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THE PARIS MARCH OF 1/11/2015 by Marc Hatzfeld
Photos by the author


Paris March

IT'S ONE O'CLOCK; I climb down the stairs from Mounira’s apartment in Rue Chevreul, come out the white stone Hausmanian building, take a right up the Rue de Montreuil and cross Boulevard Voltaire to the bakery of my Sunday baguette. The flow of people on Voltaire is steady, calm and concentrated. No cars, no noise, only human voices below the helicopter buzz. A bunch of black kids converge from the Rue des Immeubles Industriels. The bare plane trees scrape the blue, mid-day sky.

This is the most Jewish neighbourhood in Paris now and the tension has been rampant these last two days. Whether selling shawarma pastries, flights to the Middle East or the finest poutargue in the world, most shops are Kosher here. We are a stone’s throw from the Porte de Vincennes where four Kosher shop customers were shot last Friday, almost live on TV.

We're in the 11th arrondissement at Place de la Nation. The powerful, generous and bronze super sexy monument almost looks down in our direction, rather more south towards Bastille, rolling her chariot and kin in her wake, probably planning to walk down along the famous Parisian revolutionary promenade across place de la Concorde, up the Champs Elysées and down again to the new Defense district.

The queue is short at the bakery and the baguette is warm. At the baker’s door, I buy the Journal du Dimanche from an old, African man who stands here every Sunday. I scold him for not having a pair of gloves - come on, it’s winter now! He scolds me for not wearing a cap - come on, you’re not a young man any more! I promise I will when I march. He gives me an approving wink.

We have another two hours before the march begins from place de la République. Back in the flat, the TV news shows a map of Paris where three red lines suggest possible itineraries for the marchers. A royal one on Voltaire; a traditional one on Beaumarchais, Filles du Calvaire, through Bastille and up to Nation on Diderot. The northern route takes Avenue de la République and arches through Boulevard Ménilmontant. Another news bulletin tells us that almost 50 heads of state are expected and will start walking from Place Léon Blum, next to the Mairie du 11e arrondissement. Netanyahou is among them. Abbas is also expected. Merkel became so friendly, even Cameron is concerned. Only Obama didn’t give the event much weight - this guy doesn’t understand what Europe is about anyway. Just a few minutes walk? Ask the commentator, but you don’t come a long way up to Paris just for a few minutes walk, do you? That burst of fame won’t make things easy for us to reach the Republic - I mean Place de la République.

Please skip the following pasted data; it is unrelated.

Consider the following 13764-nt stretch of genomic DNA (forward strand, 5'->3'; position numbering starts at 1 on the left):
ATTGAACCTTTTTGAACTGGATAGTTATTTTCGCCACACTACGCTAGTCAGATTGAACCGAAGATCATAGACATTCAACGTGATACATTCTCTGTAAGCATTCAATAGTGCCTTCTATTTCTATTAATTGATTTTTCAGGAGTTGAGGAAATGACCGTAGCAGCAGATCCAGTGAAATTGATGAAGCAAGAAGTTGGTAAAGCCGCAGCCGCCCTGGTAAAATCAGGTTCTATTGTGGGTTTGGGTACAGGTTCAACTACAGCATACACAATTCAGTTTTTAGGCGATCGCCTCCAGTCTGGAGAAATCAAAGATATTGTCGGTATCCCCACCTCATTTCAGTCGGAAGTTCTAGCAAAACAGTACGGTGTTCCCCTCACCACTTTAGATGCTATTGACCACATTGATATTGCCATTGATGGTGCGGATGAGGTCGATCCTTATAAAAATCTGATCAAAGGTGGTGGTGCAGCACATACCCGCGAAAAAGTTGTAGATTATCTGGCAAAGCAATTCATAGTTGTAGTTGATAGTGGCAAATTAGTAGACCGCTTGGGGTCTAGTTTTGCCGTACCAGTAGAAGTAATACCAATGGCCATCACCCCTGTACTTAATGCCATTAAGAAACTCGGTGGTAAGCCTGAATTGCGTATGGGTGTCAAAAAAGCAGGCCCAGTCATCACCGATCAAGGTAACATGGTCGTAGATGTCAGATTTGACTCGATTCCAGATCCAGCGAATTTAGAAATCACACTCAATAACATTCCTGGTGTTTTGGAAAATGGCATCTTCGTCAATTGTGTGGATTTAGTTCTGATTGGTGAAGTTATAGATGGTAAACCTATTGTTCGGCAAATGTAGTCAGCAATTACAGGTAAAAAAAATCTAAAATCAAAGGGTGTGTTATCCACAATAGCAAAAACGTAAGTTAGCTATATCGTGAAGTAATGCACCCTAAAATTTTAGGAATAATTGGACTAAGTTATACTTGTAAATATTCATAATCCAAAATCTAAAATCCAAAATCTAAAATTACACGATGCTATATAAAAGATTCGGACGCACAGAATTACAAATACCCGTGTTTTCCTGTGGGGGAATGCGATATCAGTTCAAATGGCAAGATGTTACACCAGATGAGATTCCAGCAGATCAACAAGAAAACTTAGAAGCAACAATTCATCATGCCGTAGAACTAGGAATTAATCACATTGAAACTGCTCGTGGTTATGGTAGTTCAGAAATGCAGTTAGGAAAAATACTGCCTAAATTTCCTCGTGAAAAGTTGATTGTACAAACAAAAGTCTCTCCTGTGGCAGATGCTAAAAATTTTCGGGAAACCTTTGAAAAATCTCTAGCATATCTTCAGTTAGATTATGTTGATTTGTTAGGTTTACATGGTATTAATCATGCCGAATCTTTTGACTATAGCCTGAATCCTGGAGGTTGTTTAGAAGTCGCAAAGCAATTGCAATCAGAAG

We are out in the street, Mounira and I, at 2PM. The flow is much thicker, more present, more assertive. No cars. Some cop sirens towards Porte de Vincennes. Many people hold signs. Some say. 'Je suis Charlie'. Many send more subtle messages, some hold Charlie’s covers, no hostile sign, many pencils plugged in women’s hair.

After hardly a fifteen minute walk, down to where Voltaire crosses with Charonne, a police line stops us from proceeding, inviting us to choose between north and south. North is Menilmontant where I don’t want to tiptoe across the Muslim fundamentalist district. There, pressure on women clothing shops had the dummies lose their heads in obedience. So we take a left on Rue de Charonne to join Voltaire further south. We’ll see.

The mellow and sunny weather is on our side. At each corner to the right on Charonne, an overflow of desperate marchers gesture that it’s all blocked ahead - don’t even try. It now becomes grossly apparent that the march is designed for the VIPs to be flaunted on TV.   We decide it’s better to try and find the southern line of the demonstration on Boulevard des Filles du Calvaire.

At one crossing the crowd crushes in congestion. We are at Charlie Hebdo Office where the first shooting took place on Wednesday. The Rue Nicolas Appert is renamed Place de la liberté d’expression - Freedom of Speech Square. Most people are serene. One holds a sign, ‘We know what we have to fight now: obscurantism!’ Hundreds of bunches of flowers have been thrown on Charlie Hebdo’s balcony. Red and white plastic ribbons float, bridging some streets. Huge boards filled with messages, drawings, quotations. Enormous images of Charb, Cabu, Wolinski and the others. On a bench, a display of photos edited by the Communist Party, showing the faces of the assassinated cartoonists. Marchers stop to pick their favourite. A journalist interviews a man wrapped in a black overcoat and white scarf who opts for a casual composure while clutching a microphone. A mom holding a five-year-old duffle-coated kid by the hand crouches down to attempt an explanation.